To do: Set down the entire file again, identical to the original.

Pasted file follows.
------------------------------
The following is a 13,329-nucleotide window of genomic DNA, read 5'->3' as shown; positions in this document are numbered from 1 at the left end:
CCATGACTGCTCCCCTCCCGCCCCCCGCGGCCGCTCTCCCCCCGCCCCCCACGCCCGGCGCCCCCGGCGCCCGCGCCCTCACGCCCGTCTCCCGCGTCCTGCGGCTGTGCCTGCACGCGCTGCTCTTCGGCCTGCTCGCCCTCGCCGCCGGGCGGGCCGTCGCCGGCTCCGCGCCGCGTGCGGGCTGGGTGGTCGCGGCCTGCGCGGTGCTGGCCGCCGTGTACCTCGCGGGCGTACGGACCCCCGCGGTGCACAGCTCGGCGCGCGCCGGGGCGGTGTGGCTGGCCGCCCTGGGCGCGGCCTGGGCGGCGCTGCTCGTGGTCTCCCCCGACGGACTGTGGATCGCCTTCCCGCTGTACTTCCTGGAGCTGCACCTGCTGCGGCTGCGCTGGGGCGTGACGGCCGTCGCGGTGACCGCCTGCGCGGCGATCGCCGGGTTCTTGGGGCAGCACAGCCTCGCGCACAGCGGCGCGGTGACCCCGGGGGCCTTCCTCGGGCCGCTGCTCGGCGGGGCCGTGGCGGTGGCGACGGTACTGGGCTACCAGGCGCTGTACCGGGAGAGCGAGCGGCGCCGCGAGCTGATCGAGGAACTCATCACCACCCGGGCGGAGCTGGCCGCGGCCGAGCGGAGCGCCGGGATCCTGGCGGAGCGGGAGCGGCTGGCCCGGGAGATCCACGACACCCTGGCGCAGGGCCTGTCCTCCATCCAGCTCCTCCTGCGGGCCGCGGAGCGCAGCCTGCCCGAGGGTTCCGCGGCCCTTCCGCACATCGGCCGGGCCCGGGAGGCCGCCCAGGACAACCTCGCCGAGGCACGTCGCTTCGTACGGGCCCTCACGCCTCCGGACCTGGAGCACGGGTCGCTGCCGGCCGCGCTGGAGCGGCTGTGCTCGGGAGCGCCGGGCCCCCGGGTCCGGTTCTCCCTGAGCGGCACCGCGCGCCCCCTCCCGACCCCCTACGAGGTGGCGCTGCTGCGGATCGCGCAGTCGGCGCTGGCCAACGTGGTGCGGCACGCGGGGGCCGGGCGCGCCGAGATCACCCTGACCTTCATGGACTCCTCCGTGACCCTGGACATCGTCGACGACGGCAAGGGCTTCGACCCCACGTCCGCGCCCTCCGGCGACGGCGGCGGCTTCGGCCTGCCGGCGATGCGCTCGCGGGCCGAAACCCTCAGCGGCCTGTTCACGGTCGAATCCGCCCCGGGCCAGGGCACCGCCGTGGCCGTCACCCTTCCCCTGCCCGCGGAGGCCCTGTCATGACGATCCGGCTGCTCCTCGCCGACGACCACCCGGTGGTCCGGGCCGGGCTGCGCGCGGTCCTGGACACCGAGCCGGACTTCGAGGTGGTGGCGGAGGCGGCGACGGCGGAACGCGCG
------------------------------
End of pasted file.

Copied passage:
The following is a 13,329-nucleotide window of genomic DNA, read 5'->3' as shown; positions in this document are numbered from 1 at the left end:
CCATGACTGCTCCCCTCCCGCCCCCCGCGGCCGCTCTCCCCCCGCCCCCCACGCCCGGCGCCCCCGGCGCCCGCGCCCTCACGCCCGTCTCCCGCGTCCTGCGGCTGTGCCTGCACGCGCTGCTCTTCGGCCTGCTCGCCCTCGCCGCCGGGCGGGCCGTCGCCGGCTCCGCGCCGCGTGCGGGCTGGGTGGTCGCGGCCTGCGCGGTGCTGGCCGCCGTGTACCTCGCGGGCGTACGGACCCCCGCGGTGCACAGCTCGGCGCGCGCCGGGGCGGTGTGGCTGGCCGCCCTGGGCGCGGCCTGGGCGGCGCTGCTCGTGGTCTCCCCCGACGGACTGTGGATCGCCTTCCCGCTGTACTTCCTGGAGCTGCACCTGCTGCGGCTGCGCTGGGGCGTGACGGCCGTCGCGGTGACCGCCTGCGCGGCGATCGCCGGGTTCTTGGGGCAGCACAGCCTCGCGCACAGCGGCGCGGTGACCCCGGGGGCCTTCCTCGGGCCGCTGCTCGGCGGGGCCGTGGCGGTGGCGACGGTACTGGGCTACCAGGCGCTGTACCGGGAGAGCGAGCGGCGCCGCGAGCTGATCGAGGAACTCATCACCACCCGGGCGGAGCTGGCCGCGGCCGAGCGGAGCGCCGGGATCCTGGCGGAGCGGGAGCGGCTGGCCCGGGAGATCCACGACACCCTGGCGCAGGGCCTGTCCTCCATCCAGCTCCTCCTGCGGGCCGCGGAGCGCAGCCTGCCCGAGGGTTCCGCGGCCCTTCCGCACATCGGCCGGGCCCGGGAGGCCGCCCAGGACAACCTCGCCGAGGCACGTCGCTTCGTACGGGCCCTCACGCCTCCGGACCTGGAGCACGGGTCGCTGCCGGCCGCGCTGGAGCGGCTGTGCTCGGGAGCGCCGGGCCCCCGGGTCCGGTTCTCCCTGAGCGGCACCGCGCGCCCCCTCCCGACCCCCTACGAGGTGGCGCTGCTGCGGATCGCGCAGTCGGCGCTGGCCAACGTGGTGCGGCACGCGGGGGCCGGGCGCGCCGAGATCACCCTGACCTTCATGGACTCCTCCGTGACCCTGGACATCGTCGACGACGGCAAGGGCTTCGACCCCACGTCCGCGCCCTCCGGCGACGGCGGCGGCTTCGGCCTGCCGGCGATGCGCTCGCGGGCCGAAACCCTCAGCGGCCTGTTCACGGTCGAATCCGCCCCGGGCCAGGGCACCGCCGTGGCCGTCACCCTTCCCCTGCCCGCGGAGGCCCTGTCATGACGATCCGGCTGCTCCTCGCCGACGACCACCCGGTGGTCCGGGCCGGGCTGCGCGCGGTCCTGGACACCGAGCCGGACTTCGAGGTGGTGGCGGAGGCGGCGACGGCGGAACGCGCG